“Ends are defined as the strategic outcomes or the end states desired. Ways are defined as the methods, tactics and procedures, practices, and strategies to achieve the ends. Means are defined as the resources required to achieve the ends, such as troops, weapons systems, money, political will and time. ” MG Dennis J. Laich, USAR, Retired President Obama stated in the 2010 National Security Strategy that his administration “has no greater responsibility than the safety and security of the American people” (Obama, 2010, 4).
In order to successfully safeguard and secure America, the administration must have clear foreign policy delineating how it will deal with the various states across the globe that pose potential threats to America. One of these is North Korea. The US policy ends this essay will focus on are denuclearization and the improvement of North Korea’s human rights record. The Obama Administration inherited a difficult situation with regard to North Korea’s continued attempts to advance its nuclear weapons program.
The ends of US policy regarding North Korea’s nuclear weapons program is successful denuclearization of the Korean peninsula (Obama, 2010, 23). President Obama stated in his 2010 National Security Strategy, “if they [North Korea] ignore their international obligations, we will pursue multiple means to increase their isolation and bring them into compliance” (Ibid, 24). During his first term, President Obama chose to continue the Bush Administration’s policy of direct, bilateral diplomacy in effort to reduce North Korea’s nuclear threat (Klingner, 2009, 1).
This effort included enforcement of existing sanctions, expansion of the Proliferation Security Initiative and demanding North Korean compliance with U. N. Security Council resolutions regarding the dissolution of Pyongyang’s nuclear program (Ibid). The US continues to use U. N. sanctions and diplomatic effort to reduce the nuclear threat North Korea presents. However, US policy does not focus solely on the denuclearization of North Korea. It also addresses other issues North Korea brings to the international stage such as human rights violations posed on the international front as well.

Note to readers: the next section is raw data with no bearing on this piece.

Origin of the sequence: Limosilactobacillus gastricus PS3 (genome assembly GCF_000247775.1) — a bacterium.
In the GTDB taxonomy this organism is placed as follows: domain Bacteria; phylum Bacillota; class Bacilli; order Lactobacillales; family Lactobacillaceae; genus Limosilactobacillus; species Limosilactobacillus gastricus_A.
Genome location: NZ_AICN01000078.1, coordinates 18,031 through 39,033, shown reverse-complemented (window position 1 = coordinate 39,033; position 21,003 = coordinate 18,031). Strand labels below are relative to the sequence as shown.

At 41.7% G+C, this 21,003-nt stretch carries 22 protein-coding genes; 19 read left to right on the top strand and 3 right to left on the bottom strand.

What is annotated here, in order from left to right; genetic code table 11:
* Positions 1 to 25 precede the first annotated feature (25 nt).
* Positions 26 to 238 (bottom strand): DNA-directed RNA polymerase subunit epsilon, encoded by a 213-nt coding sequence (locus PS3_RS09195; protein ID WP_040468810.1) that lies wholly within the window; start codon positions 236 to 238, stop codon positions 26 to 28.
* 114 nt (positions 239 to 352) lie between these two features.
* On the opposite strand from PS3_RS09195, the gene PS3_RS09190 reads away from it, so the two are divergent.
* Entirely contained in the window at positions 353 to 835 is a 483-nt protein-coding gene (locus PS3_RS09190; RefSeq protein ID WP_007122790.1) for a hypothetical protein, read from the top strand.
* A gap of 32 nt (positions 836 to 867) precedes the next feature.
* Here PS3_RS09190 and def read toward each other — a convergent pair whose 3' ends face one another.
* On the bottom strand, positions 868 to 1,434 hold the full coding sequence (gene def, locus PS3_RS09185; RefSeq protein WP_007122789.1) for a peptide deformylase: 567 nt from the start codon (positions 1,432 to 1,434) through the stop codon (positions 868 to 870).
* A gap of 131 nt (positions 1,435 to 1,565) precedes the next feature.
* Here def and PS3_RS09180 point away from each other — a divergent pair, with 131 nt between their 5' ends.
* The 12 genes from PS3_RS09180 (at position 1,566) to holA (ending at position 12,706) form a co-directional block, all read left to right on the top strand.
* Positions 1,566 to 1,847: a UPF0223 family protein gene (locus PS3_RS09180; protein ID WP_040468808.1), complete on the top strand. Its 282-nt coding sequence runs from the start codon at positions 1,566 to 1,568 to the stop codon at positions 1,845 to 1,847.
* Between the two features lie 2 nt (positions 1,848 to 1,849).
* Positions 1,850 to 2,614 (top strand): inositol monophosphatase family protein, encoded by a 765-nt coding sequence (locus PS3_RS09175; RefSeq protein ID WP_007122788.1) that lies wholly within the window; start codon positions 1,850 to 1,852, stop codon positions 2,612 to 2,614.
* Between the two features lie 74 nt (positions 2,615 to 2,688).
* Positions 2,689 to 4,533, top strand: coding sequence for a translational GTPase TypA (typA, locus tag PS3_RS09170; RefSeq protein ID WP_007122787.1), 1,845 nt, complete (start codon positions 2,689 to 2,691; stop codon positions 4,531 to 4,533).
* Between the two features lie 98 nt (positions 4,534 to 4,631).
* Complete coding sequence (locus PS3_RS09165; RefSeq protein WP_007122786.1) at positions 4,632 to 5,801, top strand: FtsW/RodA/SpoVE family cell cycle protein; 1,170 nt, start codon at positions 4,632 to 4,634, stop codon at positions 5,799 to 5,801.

Non-proliferation of nuclear weapons is usually considered the main focus of US policy towards North Korea; however, issues such as North Korea’s illicit activities and human rights violations are also of concern (Chanlett-Avery, 2011). The strategy of the Obama Administration is to influence North Korea to improve its human rights record through international pressure and direct support via the North Korean Human Rights Act (Ibid, 13). The North Korean Human Rights Act (NKHRA) authorizes funds to support human rights efforts in North Korea and improve the flow of information to and from the country.
It also requires the President to appoint a Special Envoy on human rights in North Korea. Additionally, it allows for North Koreans to apply for asylum in the United States (Ibid, 14). As of 2011, relatively few North Korean refugees live in the US, but the program continues to “facilitate the unhindered dissemination of information in North Korea” through Korean language radio broadcasts funded through the NKHRA’s $2M annual budget (Ibid). The ways and means of US policy towards North Korea require dedication, diligence and comprehensive confrontation using a combination of all instruments of national power (Ibid, 9).
Nuclear proliferation may be the main issue between the US and North Korea, but it is not the only one. The US is also engaged with North Korea in effort to improve Pyongyang’s human rights record and improve the way the North Korean government treats its populace. US policy toward North Korea has proven to be similar to dealing with an obstinate, attention seeking child and will require patience and willingness to use all instruments of power should there be no other alternative.